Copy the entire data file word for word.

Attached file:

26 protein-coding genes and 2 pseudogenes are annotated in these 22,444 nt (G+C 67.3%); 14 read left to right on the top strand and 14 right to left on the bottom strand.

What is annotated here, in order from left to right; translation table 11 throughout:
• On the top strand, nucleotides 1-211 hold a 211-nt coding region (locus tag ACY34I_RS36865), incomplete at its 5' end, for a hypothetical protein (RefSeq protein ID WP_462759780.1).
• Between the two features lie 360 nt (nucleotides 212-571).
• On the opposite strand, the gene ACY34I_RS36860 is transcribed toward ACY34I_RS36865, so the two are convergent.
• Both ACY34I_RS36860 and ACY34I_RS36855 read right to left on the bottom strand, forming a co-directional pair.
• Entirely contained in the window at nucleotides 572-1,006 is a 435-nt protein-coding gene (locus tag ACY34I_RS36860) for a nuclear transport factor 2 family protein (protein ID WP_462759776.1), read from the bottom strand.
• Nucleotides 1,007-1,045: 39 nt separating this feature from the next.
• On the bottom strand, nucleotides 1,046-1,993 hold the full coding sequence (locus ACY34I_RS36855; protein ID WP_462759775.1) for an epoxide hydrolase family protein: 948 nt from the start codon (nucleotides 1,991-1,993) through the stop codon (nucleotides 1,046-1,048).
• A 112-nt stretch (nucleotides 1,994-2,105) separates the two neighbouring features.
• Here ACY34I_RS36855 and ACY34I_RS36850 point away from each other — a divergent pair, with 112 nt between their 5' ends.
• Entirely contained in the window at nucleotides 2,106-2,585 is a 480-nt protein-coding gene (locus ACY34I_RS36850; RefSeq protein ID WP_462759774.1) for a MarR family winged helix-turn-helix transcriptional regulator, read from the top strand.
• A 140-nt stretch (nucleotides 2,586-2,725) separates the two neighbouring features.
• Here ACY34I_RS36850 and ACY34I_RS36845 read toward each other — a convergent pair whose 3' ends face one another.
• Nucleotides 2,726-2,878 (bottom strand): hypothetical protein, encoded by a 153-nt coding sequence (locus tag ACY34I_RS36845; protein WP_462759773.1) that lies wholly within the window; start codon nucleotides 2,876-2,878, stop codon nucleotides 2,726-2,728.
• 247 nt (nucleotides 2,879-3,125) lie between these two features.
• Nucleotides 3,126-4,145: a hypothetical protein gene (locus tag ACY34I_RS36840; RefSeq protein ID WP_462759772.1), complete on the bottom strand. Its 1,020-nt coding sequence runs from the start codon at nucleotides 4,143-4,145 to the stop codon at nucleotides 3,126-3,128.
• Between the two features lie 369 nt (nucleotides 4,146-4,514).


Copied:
26 protein-coding genes and 2 pseudogenes are annotated in these 22,444 nt (G+C 67.3%); 14 read left to right on the top strand and 14 right to left on the bottom strand.

What is annotated here, in order from left to right; translation table 11 throughout:
• On the top strand, nucleotides 1-211 hold a 211-nt coding region (locus tag ACY34I_RS36865), incomplete at its 5' end, for a hypothetical protein (RefSeq protein ID WP_462759780.1).
• Between the two features lie 360 nt (nucleotides 212-571).
• On the opposite strand, the gene ACY34I_RS36860 is transcribed toward ACY34I_RS36865, so the two are convergent.
• Both ACY34I_RS36860 and ACY34I_RS36855 read right to left on the bottom strand, forming a co-directional pair.
• Entirely contained in the window at nucleotides 572-1,006 is a 435-nt protein-coding gene (locus tag ACY34I_RS36860) for a nuclear transport factor 2 family protein (protein ID WP_462759776.1), read from the bottom strand.
• Nucleotides 1,007-1,045: 39 nt separating this feature from the next.
• On the bottom strand, nucleotides 1,046-1,993 hold the full coding sequence (locus ACY34I_RS36855; protein ID WP_462759775.1) for an epoxide hydrolase family protein: 948 nt from the start codon (nucleotides 1,991-1,993) through the stop codon (nucleotides 1,046-1,048).
• A 112-nt stretch (nucleotides 1,994-2,105) separates the two neighbouring features.
• Here ACY34I_RS36855 and ACY34I_RS36850 point away from each other — a divergent pair, with 112 nt between their 5' ends.
• Entirely contained in the window at nucleotides 2,106-2,585 is a 480-nt protein-coding gene (locus ACY34I_RS36850; RefSeq protein ID WP_462759774.1) for a MarR family winged helix-turn-helix transcriptional regulator, read from the top strand.
• A 140-nt stretch (nucleotides 2,586-2,725) separates the two neighbouring features.
• Here ACY34I_RS36850 and ACY34I_RS36845 read toward each other — a convergent pair whose 3' ends face one another.
• Nucleotides 2,726-2,878 (bottom strand): hypothetical protein, encoded by a 153-nt coding sequence (locus tag ACY34I_RS36845; protein WP_462759773.1) that lies wholly within the window; start codon nucleotides 2,876-2,878, stop codon nucleotides 2,726-2,728.
• 247 nt (nucleotides 2,879-3,125) lie between these two features.
• Nucleotides 3,126-4,145: a hypothetical protein gene (locus tag ACY34I_RS36840; RefSeq protein ID WP_462759772.1), complete on the bottom strand. Its 1,020-nt coding sequence runs from the start codon at nucleotides 4,143-4,145 to the stop codon at nucleotides 3,126-3,128.
• Between the two features lie 369 nt (nucleotides 4,146-4,514).